Phyl's 5 Phaves from October

October was a busy month with me wrapped up in baseball and with a quilt deadline, so it doesn't seem as if I did as much reading as usual. But I did manage to find a few favorites that deserve to be mentioned:

5. Rake's Ransom by Barbara Metzger. This was my October TBR read and a thoroughly delightful traditional Regency. I really liked the snappy dialogue and the way the heroine turned from an immature girl into a young woman.

4. The One I Want by Nancy Warren. I've read a few of Nancy Warren's "Bad Boys" novellas but this was the first full-length novel of hers I'd read. This is a fun story of a spoiled rich girl who leaves her native England for Texas when her parents decide she needs to be on her own and earn a living like the rest of us. She decides to start a business that's the opposite of match-making: she'll help couples break up in a gentle, civilized way. She arranges through a friend to rent a house from a former cop who happens to live next door. This book is the story of their romance, but what makes this book a little different is that there are a couple of secondary romances that spring up as the result of her business. It's a very quick read and I found myself laughing out loud several times. Ms. Warren created some interesting characters and I'm going to continue to watch for her books.

3. Power Play by Deirdre Martin. I do love sports, but unfortunately a well-written romance surrounding professional sports is hard to come by. The few I've read often have the details wrong, which is highly annoying if you actually care about the game like I do. Fortunately, this book is an exception; it covers the sport of hockey very well. This is the story of a star hockey player and a famous soap opera actress who decide to fake a relationship with one another in order to boost their popularity with their fans. These two are stars with rather large egos. Their careers are important to them. If they seem a little selfish, well, all the more realistic. I liked the way the two of them become important to one another. They gradually let down their barriers and reveal their insecurities to one another. I found this believable and entertaining.

2. Heart Fate by Robin D. Owens. I've been a big fan of the Heart Mate series ever since I read the first one. I love the world that Ms. Owens has created. It's an interesting blend of science fiction and fantasy with a touch of paranormal. This one was different because it begins with a hero and heroine who are divorcing their respective spouses. He was not married to his heart mate because his heart mate had been forced into marriage with someone else. He feels guilty that he did not go to his heart mate before she married and guilty because he couldn't make his own marriage work. She is wary of anyone who might try and control her the way her husband had; she's not even thinking about a heart mate as she tries to heal from the abuse her ex-husband heaped on her. Both of these characters have a lot of healing to do and they find a way to do it together.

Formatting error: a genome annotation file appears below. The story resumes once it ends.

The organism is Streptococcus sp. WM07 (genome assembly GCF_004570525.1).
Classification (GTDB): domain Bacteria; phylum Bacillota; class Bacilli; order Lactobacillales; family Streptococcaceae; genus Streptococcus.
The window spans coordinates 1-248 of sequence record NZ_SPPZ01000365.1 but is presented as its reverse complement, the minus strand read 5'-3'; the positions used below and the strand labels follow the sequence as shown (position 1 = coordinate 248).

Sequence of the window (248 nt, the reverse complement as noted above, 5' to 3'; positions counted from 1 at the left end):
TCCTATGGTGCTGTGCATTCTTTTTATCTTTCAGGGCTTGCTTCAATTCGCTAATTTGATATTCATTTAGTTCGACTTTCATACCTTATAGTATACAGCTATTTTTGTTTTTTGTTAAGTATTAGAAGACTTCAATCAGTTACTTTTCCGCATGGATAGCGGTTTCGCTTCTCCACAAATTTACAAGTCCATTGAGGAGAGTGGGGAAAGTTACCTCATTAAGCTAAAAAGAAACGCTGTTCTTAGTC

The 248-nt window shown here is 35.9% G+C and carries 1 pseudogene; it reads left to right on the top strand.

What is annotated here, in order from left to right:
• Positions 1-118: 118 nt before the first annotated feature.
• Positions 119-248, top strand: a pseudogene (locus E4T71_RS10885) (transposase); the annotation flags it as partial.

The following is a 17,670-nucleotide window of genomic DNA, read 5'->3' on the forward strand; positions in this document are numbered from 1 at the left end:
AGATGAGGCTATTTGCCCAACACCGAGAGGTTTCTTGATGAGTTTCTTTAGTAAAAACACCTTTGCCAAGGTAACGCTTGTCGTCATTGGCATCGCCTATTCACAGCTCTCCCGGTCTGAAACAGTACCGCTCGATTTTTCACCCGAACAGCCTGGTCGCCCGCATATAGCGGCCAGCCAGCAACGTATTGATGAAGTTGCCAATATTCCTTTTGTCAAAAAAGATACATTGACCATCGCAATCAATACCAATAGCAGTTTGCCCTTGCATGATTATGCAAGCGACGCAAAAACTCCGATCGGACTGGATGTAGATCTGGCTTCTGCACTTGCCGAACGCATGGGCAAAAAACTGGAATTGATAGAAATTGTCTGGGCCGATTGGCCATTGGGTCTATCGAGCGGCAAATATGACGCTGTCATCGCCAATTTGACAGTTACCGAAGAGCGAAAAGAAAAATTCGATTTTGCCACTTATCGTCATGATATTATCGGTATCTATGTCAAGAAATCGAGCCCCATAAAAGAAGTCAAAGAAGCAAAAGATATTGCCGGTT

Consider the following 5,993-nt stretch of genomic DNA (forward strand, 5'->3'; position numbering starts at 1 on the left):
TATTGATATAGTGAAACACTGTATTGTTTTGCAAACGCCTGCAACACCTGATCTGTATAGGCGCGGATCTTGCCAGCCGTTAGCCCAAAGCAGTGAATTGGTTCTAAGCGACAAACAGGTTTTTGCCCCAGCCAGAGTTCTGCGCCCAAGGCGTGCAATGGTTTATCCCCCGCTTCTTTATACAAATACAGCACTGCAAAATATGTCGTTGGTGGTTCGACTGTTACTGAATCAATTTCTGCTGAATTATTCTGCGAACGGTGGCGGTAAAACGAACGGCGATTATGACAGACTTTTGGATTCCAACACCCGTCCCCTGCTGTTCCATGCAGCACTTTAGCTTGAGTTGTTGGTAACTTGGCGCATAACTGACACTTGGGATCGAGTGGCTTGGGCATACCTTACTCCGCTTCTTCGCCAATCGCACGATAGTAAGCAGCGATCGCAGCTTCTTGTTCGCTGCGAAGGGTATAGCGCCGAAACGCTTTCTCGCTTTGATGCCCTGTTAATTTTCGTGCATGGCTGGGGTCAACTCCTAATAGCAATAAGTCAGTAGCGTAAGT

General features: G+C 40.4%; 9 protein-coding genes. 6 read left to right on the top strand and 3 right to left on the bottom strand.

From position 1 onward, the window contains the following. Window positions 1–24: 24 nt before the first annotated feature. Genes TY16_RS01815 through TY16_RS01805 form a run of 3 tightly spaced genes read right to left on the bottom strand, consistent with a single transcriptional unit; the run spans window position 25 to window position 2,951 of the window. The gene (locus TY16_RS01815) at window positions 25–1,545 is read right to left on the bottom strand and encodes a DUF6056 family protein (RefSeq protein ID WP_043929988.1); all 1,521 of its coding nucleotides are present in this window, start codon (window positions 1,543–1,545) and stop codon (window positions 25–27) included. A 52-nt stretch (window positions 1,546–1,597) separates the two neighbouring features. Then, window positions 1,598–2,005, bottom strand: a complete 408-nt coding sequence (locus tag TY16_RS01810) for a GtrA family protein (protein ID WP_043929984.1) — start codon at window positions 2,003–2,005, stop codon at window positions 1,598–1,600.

1. Shades of Twilight by Linda Howard. I'm slowly working my way through Linda Howard's back list. I found this one at the library and when I finally started reading it I was sucked in and could not put it down. The heroine in this is second cousin to the hero and she has loved her older cousin her whole life. He marries someone else (another cousin--that was a little weird, but it made sense) but within a few years as that marriage is falling apart, his wife is murdered. Although it is proven he's not guilty, most people in their town don't believe it so he leaves and stays away for 10 years. There is a lengthy buildup to his return home and the start of a new relationship with the heroine. In that buildup Ms. Howard does a fabulous job of creating a heroine who has been abandoned by so many people in her life that she is just a shell. The hero comes home and sees how she has changed from the happy young girl he once knew and is so appalled that he makes it his mission to get her to laugh again. He also needs to solve the mystery of his wife's death because his return brings danger with it. I did guess the murderer. This is significant because usually I never do. But the suspense part was secondary to the relationship which was beautifully done.

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